You may have realized by now that the golf swing is directly related to the body, and uses every major muscle and joint in it. It is the body working in close sync with the mechanics of the swing that generates, directs and delivers power to the golf ball. As we had discussed in the last column (“Boot-camp for the greens”, 3 April), limitations in flexibility, stability (balance), strength and power can cause compensations in the golf swing, making you an ineffective player, and opening you up to the risk of injury. In this column, we will discuss the first two components of golf fitness, flexibility and stability, and explain some of the best ways to develop these. To give you an idea of what the body goes through during a game, a table below lists the phases of the golf swing and the physical requirements of each phase (see “Swing with ease”).
The golfer will often be restricted in his movement due to muscle, ligament or tendon “tightness”. This prevents the golfer from executing a biomechanically correct golf swing, altering the intended path of the club, and hitting the ball in the wrong spot. The first pillar of golf fitness is flexibility, and before embarking on any other aspect of fitness, a golfer should work on this. Here are two of the best flexibility exercises for the golfer.
The hip flexor stretch
Hip flexor stretch: Keep the torso upright. Photographs by Indranil Bhoumik/Mint
Tight and short hip flexors will make it impossible to drive your hips forward in the downswing. Flexible hip muscles ensure that the hip drive is complete.
This stretch improves flexibility in the hips and quadriceps. Kneel on the ground with the right knee on the floor and the left foot on the floor, with the left knee bent at 90 degrees. Push the right hip forward and rise approximately 3-4 inches from the ground. At the same time, raise your right hand in the air and tilt your body by about 15-20 degrees to the left. Keep the torso upright and look ahead. Hold for 10 seconds and switch sides. Do 10 repetitions on each side.
The piriformis stretch with physio ball
This stretch helps to increase flexibility in the hips and glutes. Lie on your back on the ground, feet on top of the physio ball and knees bent at 90 degrees. Place the outside of your right ankle on the upper thigh of your left leg. Grasp the right ankle with your left hand and place the right hand on the inside of your right knee. Simultaneously pull with the left hand and press with the right hand till a stretch is felt in the right hip and glute. Hold the stretch for 20-30 seconds and then repeat with the other leg. Keep the ball in place throughout the length of the stretch.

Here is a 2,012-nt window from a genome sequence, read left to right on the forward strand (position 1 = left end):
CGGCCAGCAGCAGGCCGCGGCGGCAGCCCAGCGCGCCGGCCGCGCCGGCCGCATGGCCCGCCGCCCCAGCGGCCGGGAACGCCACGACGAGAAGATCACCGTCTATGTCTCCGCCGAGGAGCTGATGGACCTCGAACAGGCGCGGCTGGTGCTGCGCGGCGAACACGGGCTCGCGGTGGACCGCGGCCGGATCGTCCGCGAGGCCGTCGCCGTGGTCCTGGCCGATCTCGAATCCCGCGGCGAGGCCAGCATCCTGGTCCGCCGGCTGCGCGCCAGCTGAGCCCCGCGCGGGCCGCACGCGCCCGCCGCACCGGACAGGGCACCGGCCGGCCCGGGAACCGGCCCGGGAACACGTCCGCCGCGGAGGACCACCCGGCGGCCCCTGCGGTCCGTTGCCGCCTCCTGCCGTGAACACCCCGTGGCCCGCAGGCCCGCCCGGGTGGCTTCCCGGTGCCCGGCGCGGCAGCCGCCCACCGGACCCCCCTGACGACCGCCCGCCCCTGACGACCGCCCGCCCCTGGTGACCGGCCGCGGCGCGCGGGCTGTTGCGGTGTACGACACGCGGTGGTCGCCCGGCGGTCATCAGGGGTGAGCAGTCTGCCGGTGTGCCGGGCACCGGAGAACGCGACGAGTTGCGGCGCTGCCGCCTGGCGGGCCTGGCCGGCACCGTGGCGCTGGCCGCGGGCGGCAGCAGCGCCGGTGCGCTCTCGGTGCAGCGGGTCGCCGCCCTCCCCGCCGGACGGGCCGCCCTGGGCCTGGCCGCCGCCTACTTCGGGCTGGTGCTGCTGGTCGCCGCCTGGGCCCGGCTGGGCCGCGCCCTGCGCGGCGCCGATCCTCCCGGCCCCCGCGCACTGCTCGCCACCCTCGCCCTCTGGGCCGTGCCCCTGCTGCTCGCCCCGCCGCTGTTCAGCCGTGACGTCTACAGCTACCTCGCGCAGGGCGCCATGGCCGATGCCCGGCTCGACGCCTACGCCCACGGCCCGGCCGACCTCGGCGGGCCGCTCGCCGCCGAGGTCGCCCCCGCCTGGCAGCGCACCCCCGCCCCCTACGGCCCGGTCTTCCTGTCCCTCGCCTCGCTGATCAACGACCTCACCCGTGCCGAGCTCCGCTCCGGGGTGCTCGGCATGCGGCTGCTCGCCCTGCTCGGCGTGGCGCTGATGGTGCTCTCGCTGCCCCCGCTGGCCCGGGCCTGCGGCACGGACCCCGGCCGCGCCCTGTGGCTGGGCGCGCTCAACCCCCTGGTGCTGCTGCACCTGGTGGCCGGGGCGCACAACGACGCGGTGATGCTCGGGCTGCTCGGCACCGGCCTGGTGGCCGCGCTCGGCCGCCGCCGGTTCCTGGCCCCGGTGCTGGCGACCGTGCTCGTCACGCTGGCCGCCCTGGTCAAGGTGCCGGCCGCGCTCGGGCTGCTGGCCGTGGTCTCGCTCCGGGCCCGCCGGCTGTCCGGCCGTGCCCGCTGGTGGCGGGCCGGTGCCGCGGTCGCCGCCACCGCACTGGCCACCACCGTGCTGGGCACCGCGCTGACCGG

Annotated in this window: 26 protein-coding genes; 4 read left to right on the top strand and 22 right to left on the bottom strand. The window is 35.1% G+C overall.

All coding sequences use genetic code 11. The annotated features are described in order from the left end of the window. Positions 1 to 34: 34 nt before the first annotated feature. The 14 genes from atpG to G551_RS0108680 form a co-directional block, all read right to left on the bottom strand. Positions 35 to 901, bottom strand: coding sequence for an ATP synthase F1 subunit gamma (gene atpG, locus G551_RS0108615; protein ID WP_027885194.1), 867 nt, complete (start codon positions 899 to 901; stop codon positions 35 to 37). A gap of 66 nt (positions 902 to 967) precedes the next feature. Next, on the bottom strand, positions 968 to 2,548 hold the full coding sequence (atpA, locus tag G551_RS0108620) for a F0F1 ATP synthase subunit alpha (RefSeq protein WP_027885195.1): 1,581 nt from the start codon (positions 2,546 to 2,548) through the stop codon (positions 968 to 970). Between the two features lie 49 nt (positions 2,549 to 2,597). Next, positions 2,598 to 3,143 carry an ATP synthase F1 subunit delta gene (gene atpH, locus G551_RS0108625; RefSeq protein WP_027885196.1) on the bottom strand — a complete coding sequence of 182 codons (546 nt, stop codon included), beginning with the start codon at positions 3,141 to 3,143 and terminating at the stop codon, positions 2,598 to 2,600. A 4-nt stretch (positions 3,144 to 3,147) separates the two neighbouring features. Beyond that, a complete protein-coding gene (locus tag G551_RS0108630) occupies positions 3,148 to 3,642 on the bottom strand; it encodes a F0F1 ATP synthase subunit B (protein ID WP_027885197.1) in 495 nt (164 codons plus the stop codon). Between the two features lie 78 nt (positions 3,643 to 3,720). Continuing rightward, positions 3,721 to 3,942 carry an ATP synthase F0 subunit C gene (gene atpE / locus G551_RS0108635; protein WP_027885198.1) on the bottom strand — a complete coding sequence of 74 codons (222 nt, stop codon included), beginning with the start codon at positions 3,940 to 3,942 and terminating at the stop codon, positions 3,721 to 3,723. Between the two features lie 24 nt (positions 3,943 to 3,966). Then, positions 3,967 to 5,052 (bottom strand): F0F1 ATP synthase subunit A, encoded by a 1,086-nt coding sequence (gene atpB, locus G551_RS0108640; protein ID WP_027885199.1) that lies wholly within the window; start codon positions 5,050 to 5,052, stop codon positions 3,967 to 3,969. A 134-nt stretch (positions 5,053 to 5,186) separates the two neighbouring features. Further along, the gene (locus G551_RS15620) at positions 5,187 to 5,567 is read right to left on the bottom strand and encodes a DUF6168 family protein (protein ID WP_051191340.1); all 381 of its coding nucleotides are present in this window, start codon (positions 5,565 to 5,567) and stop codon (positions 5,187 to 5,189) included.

Piriformis stretch: Increase flexibility in the hips and glutes.
Second in the golf fitness hierarchy is stability or balance. The American physical therapist, strength coach and author Gray Cook, in his 2003 book Athletic Body In Balance, defines balance as the ability to maintain proper alignment and centre of gravity during biomechanical movement. Throughout the golf swing, it is important to maintain a proper spine angle. In order to achieve this, it is imperative that the entire body is used as a single unit and the extremities (hands and legs) are controlled.
Here are the two best stability exercises for golfers.
Superman in plank position
Superman plank: The entire body should be braced and stiff.
Assume a standard push-up position with the hips almost in line with the shoulders. Do not let the hips sag or lift up in the air. Now, simultaneously elevate the left arm and the right leg. Raise the leg from the hip and keep the arm straight, and keep your entire body braced and stiff. Hold for as long as possible. In the beginning you will struggle to hold even for a few seconds but you can build it up to almost a minute. Return to the opening stance and repeat with the other hand and leg.
This exercise builds core strength in the trunk and hip muscles.
Supine lateral roll on physio ball
This exercise develops stability in the glutes, hips and hamstrings and really ignites the deep transversus abdominis (the deepest abdominal muscle). Lie on your back on a physio ball so that the head and the shoulders are comfortably placed on top of the ball. Your legs should be at 90 degrees to the floor, feet placed firmly on the ground, and hips kept in line with the shoulders. Extend your arms out with the palms facing upwards. Begin to roll laterally on your right side holding the alignment of the body exactly as it was before moving, except that you can move your feet in a small shuffle. Continue to roll till the right shoulder is off the ball and the ball is directly under the left shoulder. Hold this position for 1 second and then repeat the roll on the opposite side. Alternate rolling back and forth for 15-20 repetitions. Maintain the elevation of your hips throughout the entire movement.
Supine lateral roll: It targets the deepest abdominal muscles.
Ranadeep Moitra is a certified coach from the National Strength and Conditioning Association of America, and has worked with the Indian cricket team, the Bengal cricket team, and the East Bengal Football Club. He currently coaches the Indian golf team.
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